Easter eggs from Belgium…yummy:)


A really cute sheep soft toy from my sister in law. I named her Doris:)



A present from my mum. Easter candles. I love the packaging:)


Lindor Stracciatella Chocolate. Inspired by the classic Italian ice cream recipe. Super delicious.



A present for myself. Wooden wall hook.


another present for myself:) NEW LOOK wedge heels


Figolli Easter traditional sweets

Today we are sharing a well-known traditional Maltese sweet, perhaps a new discovery for our followers from oversees. One of my fondest memories when it comes to Easter is ‚Äúhelping‚ÄĚ my grandma Bice making the Easter Figolli. I will never forget the table covered in flour amongst other ingredients. I used to love that mess and the smell of almonds and dough baking in the oven. Heaven:)

Later she used to place on the table an impressive number of these almond cakes in a variety of forms and shapes (most of the time symbolic shapes) and cover them in chocolate or royal icing. Obviously being a chocoholic  I used to have mine in chocolate:) As a finishing touch she would decorate the Figolli with tiny edible silver balls and an Easter egg in the middle.

This year I have tried to go back in time by making the Figolli with my mum and my sister in law Maria. I couldn’t resist trying a piece with a cup of coffee and it tastes delicious, maybe not the same as my grandma`s but it’s close enough. This time we experimented a little bit with the decoration, but we have tried to keep it traditional as much as we can. Up to a few years ago in Malta, children (including me) used to take their Figolla with them to the procession of the resurrection Christ on Easter Sunday and when the statue was passing by, they would start shouting with the Figolla held up in their hands, “Bless it for me!”. Sadly this sort of enthusiasm for simple rituals such as this is a rarity nowadays, however it is still a sweet and fond memory of mine.

We hope that you will enjoy and try our recipe so you can share it with your families and loved ones, and you have a peaceful and happy Easter.




800g plain flour

400g butter, cut into pieces

350g  sugar

4 eggs

1 lemon/orange (grated zest)

dark, milk or white chocolate  (you can decorate your Figolli in the traditional way, with Royal Icing)


600g pure ground almonds

2 drops of almond essence and vanilla essence

600g icing sugar (sifted)

Grated zest of one lemon

4 egg whites

Sift the flour into a bowl, add the butter and rub it into the flour with your fingertips.

Add the Sugar and the lemon/orange rind and mix.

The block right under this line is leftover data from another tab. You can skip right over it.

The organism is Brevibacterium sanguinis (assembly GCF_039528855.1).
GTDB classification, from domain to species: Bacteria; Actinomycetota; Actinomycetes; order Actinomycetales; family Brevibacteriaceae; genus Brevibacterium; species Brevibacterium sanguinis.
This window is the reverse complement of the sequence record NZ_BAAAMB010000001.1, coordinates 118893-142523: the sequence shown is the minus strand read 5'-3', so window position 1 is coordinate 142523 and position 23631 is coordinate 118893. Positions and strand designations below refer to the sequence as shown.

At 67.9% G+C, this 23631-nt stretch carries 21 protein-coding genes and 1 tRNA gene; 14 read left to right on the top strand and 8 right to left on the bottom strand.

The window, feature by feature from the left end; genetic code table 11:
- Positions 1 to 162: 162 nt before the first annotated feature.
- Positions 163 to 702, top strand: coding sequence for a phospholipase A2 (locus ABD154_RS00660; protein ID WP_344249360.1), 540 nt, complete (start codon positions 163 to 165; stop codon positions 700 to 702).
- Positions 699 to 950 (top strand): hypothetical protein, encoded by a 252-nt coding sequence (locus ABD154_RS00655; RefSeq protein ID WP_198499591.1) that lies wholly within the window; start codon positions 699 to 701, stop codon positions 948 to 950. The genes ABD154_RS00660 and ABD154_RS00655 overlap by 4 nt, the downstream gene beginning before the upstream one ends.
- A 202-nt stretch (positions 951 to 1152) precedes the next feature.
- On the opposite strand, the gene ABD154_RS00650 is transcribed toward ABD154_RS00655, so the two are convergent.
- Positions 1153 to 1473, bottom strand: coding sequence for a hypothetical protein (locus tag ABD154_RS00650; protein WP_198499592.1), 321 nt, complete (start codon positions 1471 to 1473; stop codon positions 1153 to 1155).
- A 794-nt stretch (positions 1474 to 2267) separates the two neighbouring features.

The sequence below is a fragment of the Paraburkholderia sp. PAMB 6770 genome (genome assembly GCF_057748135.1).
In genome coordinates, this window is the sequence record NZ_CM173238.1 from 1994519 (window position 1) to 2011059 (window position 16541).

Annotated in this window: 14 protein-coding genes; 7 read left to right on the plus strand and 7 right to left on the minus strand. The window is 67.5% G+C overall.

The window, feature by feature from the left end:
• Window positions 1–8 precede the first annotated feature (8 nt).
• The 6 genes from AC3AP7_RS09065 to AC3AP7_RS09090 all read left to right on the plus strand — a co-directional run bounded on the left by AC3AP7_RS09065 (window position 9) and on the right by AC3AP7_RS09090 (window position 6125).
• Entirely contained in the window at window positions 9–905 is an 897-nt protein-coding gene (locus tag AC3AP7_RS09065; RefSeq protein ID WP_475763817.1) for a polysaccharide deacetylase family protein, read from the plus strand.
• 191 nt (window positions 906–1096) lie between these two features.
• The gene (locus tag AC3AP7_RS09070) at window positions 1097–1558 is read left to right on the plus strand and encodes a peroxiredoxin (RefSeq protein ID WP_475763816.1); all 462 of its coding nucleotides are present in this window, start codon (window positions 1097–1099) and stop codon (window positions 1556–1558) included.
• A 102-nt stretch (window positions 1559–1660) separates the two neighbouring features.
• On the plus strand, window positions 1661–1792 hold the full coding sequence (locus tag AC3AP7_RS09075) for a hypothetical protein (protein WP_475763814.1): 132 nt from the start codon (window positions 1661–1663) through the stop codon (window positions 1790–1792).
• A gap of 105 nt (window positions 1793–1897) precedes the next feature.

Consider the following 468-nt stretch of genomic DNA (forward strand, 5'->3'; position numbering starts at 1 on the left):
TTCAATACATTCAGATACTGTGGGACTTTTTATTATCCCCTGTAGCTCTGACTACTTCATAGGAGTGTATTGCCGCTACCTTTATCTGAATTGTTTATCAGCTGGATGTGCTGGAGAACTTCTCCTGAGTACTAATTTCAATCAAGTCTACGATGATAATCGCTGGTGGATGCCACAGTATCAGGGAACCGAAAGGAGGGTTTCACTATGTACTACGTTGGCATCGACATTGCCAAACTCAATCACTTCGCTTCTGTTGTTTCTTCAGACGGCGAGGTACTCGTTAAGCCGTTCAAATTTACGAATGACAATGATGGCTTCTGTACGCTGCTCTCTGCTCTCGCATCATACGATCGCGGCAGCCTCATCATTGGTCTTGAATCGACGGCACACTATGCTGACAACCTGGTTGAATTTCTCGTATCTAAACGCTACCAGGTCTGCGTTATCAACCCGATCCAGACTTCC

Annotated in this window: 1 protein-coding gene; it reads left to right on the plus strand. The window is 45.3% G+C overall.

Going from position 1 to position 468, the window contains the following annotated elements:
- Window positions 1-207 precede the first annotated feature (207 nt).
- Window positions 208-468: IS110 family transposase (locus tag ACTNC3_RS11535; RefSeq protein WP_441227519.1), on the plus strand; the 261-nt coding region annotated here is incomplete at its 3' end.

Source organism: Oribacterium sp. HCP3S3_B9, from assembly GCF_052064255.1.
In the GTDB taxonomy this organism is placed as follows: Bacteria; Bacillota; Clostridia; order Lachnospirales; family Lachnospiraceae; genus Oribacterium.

Mix in the egg yolk and gather the ingredients into a dough.

Knead the pastry and cover the pastry in cling film and leave it in a coll place for 30 to 40 minutes.

In the meantime mix together the ground almonds, essence, sugar and lemon rind in a bowl. Add the egg whites and mix well.

Roll out the pastry over a floured surface and cut  the pastry into shapes (using figolli cutters)

You will need to pastry shapes for each figolla. Place  3/4 tablespoons of almond mixture on 1 pastry shape . Moisten the edges of the pastry with a little water water and then top with another pastry shape.

Press down to seal the edges together well.bake in a moderate and to slightly hot oven for 35 minutes (until the figolli are golden)

Brush the melted chocolate over the cooled figolli (2 coatings) Decorate with easter eggs, sweets, vermicelli, etc…

Have fun and and be creative when you decorate your Figolli:)

Other related recipes:



















BODY DIY: Benefits of the lavender plant

‚ÄúLavender is native to the mountainous zones of the Mediterranean where it grows in sunny, stony habitats. Today, it flourishes throughout southern Europe, Australia, and the United States. The oil in lavender’s small, blue violet flowers gives the herb its fragrant scent. The flowers are arranged in spirals of 6 – 10 blossoms, forming interrupted spikes above the foliage. The name lavender comes from the Latin root¬†lavare, which means “to wash.” Lavender may have earned this name because it was frequently used in baths to help purify the body and spirit. However, this herb has also been used as a remedy for a range of ailments from insomnia and anxiety to depression and fatigue. Research has confirmed that lavender produces slight calming, soothing, and sedative effects when its scent is inhaled.‚ÄĚ

I have been using lavender for the past fifteen years now; initially I used to burn its pure essential oil in a burner (diluted with water).  The relaxing and fresh smell helped to relax me and make me sleep easier. Unfortunately I have been using this ritual for so long that my sense of smell became immune to these benefits and it did not affect me anymore; now I still use lavender in a variety of different ways. I use it to moisturise my skin; by mixing it with sweet almond oil and frankincense or any other preferred essential oil. I also apply it on any blemishes and small cuts; since it  has regenerative properties, and it is an anti-infection, analgesic and anti-flamatory substance.   I also add dried lavender to camomile and drink it before I go to sleep; actually this is one of my favourite daily habits. Lavender is so versatile and it has so many properties that one can also use it for cooking (sweet and also savoury).

Here I have some lavender recipes, just for your mind, body and soul:)


Lavender  and camomile bedtime drink:

Add dried lavender (1 teaspoon of dried lavender flowers in a tea strainer) and a camomile tea bag into a cup of boiling water. Drink it before you go to sleep, you will sleep like a baby:)


dried lavender. It can be purchased from

Body massage oil:

Mix 4 drops of lavender pure essential oil, 2/3 drops of frankincense essential oil and sweet almond oil as base oil.  Massage this mixture all over your body in the morning after showering or bathing. You will feel and smell good all day long:)


dried lavender. It can be purchased from

Bath oil: 

  Add 6-8 drops of  Lavender essential oil after running  water, stay in it for a couple of minutes while listening to relaxing music. Great for aching muscles, relaxation and stress relief.

Burning lavender pure essential oil:

Add 2-4 drops of lavender with water in a burner. Light a tea light and place it underneath the burner to heat the water and oil so they evaporate and fill your room with a fresh and comforting pleasant smell.


dried lavender. It can be purchased from
burner from the body shop

Granny`s Lavender Shortbread

300g flour

50g cornflour

50g caster sugar

50g icing sugar

250g unsalted cold butter, cubed

25g dried lavender

1. Place all the ingredients in a food processor and blend until you have a crumbly, almost pastry consistency.